Sex-specific regulation of stress-induced fetal glucocorticoid surge by the mouse placenta.
Perani, Clara V
Zazara, Dimitra E
Solano, María Emilia
American journal of physiology. Endocrinology and metabolism
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Wieczorek, A., Perani, C. V., Nixon, M., Constancia, M., Sandovici, I., Zazara, D. E., Leone, G., et al. (2019). Sex-specific regulation of stress-induced fetal glucocorticoid surge by the mouse placenta.. American journal of physiology. Endocrinology and metabolism, 317 (1), E109-E120. https://doi.org/10.1152/ajpendo.00551.2018
Antenatal stress increases the prevalence of diseases in later life, which shows a strong sex-specific effect. However, the underlying mechanisms remain unknown. Maternal glucocorticoids can be elevated by stress and are potential candidates to mediate the effects of stress on the offspring sex-specifically. A comprehensive evaluation of dynamic maternal and placental mechanisms modulating fetal glucocorticoid exposure upon maternal stress was long overdue. Here, we addressed this gap in knowledge by investigating sex-specific responses to mid-gestational stress in mice. We observed increased levels of maternal corticosterone, the main glucocorticoid in rodents, along with higher corticosteroid binding globulin levels at mid-gestational in C57Bl/6 dams exposed to sound stress. This resulted in elevated corticosterone in female fetuses, whereas male offspring were unaffected. We identified that increased placental expression of the glucocorticoid inactivating enzyme 11β-hydroxysteroid dehydrogenase type 2 (11β-HSD2; Hsd11b2 gene) and ABC transporters, which mediate glucocorticoid efflux toward maternal circulation, protect male offspring from maternal glucocorticoid surges. We generated mice with a Hsd11b2 placental-specific disruption ( Hsd11b2PKO) and observed moderately elevated corticosterone levels in offspring, along with increased body weight. Subsequently, we assessed downstream glucocorticoid receptors and observed a sex-specific differential modulation of placental Tsc22d3 expression, which encodes the glucocorticoid-induced leucine zipper protein (GILZ) in response to stress. Taken together, our observations highlight the existence of unique and well-orchestrated mechanisms that control glucocorticoid transfer, exposure, and metabolism in the mouse placenta, pinpointing towards the existence of sex-specific fetal glucocorticoid exposure windows during gestation in mice.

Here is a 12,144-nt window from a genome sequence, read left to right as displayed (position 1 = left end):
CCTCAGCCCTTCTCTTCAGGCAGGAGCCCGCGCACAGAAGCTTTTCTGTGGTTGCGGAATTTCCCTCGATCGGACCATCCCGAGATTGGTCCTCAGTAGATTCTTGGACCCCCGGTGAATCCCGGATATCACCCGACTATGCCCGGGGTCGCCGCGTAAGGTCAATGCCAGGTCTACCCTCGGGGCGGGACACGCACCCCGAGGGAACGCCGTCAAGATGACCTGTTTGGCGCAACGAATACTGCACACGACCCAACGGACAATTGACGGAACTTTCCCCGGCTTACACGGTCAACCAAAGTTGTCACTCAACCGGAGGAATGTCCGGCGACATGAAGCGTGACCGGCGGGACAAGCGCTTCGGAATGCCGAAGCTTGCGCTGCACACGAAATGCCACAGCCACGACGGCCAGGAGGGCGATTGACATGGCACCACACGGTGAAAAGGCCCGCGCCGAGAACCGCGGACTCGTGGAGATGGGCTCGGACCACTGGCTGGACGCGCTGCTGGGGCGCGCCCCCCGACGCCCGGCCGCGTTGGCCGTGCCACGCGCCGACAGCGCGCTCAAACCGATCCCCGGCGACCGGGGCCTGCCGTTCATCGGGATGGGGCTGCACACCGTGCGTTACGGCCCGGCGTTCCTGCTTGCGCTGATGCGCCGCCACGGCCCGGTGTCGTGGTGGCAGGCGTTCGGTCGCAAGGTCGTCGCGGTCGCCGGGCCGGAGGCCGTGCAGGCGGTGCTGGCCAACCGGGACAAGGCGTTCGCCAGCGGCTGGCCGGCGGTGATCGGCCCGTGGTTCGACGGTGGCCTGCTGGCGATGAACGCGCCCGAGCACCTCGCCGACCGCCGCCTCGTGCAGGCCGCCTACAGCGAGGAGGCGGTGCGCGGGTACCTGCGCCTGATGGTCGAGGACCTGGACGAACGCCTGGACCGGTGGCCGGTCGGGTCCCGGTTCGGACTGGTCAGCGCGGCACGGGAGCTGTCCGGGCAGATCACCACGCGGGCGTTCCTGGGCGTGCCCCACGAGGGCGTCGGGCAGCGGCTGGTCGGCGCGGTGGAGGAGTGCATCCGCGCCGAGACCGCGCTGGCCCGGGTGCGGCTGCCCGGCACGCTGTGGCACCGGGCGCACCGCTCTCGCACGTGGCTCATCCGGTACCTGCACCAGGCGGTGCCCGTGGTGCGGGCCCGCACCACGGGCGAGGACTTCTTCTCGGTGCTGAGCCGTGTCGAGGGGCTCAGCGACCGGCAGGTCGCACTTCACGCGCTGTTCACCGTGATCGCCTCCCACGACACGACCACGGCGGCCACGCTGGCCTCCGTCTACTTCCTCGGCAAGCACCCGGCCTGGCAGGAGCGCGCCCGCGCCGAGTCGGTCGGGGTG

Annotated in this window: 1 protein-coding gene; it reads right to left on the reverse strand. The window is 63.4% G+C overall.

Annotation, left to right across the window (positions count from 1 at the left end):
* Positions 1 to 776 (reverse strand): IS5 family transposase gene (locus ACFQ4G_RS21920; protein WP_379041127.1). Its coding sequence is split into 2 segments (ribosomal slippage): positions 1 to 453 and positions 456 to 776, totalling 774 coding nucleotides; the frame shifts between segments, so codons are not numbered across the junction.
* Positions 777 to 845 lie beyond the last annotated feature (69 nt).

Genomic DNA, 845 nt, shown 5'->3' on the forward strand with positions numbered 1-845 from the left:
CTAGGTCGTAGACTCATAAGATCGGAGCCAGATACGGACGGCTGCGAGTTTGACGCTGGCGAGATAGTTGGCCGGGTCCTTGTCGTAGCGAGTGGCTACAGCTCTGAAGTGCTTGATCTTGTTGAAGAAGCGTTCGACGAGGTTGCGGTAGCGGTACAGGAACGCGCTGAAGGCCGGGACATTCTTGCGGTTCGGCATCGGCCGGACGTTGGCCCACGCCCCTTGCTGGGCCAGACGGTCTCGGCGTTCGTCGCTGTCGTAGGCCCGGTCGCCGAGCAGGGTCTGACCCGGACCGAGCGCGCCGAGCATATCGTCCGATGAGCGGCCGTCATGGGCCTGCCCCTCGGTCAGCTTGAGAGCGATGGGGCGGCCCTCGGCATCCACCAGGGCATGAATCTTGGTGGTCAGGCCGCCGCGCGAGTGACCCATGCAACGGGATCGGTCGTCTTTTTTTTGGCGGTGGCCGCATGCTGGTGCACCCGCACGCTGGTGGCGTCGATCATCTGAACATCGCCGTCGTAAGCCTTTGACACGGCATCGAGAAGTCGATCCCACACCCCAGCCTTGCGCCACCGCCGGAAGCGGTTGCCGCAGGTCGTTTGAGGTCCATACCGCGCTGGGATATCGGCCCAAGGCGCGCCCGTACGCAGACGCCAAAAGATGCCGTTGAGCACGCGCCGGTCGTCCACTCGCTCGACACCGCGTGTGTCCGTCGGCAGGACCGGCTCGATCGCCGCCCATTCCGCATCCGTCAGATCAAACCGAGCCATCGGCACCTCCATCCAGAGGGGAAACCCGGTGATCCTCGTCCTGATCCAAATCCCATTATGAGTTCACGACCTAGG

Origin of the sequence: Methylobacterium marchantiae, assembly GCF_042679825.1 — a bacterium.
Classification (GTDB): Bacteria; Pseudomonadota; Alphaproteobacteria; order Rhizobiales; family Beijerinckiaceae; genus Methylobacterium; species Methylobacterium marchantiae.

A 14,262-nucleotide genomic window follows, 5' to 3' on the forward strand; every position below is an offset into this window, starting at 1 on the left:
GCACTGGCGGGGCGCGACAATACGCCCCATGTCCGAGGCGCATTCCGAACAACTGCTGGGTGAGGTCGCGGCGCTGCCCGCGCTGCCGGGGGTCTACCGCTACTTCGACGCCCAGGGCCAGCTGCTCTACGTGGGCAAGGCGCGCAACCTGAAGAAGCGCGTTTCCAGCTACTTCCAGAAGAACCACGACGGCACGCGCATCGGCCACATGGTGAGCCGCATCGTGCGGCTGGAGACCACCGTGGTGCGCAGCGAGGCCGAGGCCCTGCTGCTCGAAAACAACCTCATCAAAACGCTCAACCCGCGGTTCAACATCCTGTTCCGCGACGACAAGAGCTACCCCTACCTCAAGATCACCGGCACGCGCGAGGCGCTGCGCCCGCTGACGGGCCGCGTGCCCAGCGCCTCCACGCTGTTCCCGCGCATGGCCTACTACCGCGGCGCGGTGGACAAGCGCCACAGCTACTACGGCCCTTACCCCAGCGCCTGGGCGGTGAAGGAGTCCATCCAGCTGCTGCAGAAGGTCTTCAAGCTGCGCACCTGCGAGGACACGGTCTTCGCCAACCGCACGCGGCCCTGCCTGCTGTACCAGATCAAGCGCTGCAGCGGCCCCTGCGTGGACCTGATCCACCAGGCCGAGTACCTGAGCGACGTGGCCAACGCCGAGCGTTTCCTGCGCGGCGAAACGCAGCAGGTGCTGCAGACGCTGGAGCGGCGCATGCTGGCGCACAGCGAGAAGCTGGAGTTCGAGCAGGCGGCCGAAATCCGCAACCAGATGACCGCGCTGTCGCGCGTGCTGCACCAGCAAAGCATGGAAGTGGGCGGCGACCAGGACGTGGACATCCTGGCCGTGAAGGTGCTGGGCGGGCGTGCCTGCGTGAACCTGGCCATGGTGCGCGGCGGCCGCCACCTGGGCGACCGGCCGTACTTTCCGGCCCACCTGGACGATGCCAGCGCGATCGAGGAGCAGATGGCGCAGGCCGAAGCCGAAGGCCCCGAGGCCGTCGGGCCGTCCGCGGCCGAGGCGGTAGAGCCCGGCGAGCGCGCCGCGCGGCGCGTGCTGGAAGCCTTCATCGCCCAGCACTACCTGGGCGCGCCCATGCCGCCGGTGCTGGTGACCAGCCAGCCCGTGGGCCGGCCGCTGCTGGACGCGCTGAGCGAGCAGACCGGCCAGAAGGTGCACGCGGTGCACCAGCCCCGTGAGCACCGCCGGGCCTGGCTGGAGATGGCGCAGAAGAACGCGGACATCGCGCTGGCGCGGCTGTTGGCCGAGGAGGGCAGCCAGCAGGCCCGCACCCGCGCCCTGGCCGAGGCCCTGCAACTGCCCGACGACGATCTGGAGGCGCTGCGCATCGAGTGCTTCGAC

Fetus, Placenta, Animals, Mice, Inbred C57BL, Mice, Pregnancy Complications, Corticosterone, Aromatase, 11-beta-Hydroxysteroid Dehydrogenase Type 2, Receptors, Glucocorticoid, Glucocorticoids, Stress, Psychological, Pregnancy, Sex Characteristics, Female, Male
External DOI: https://doi.org/10.1152/ajpendo.00551.2018
This record's URL: https://www.repository.cam.ac.uk/handle/1810/292594
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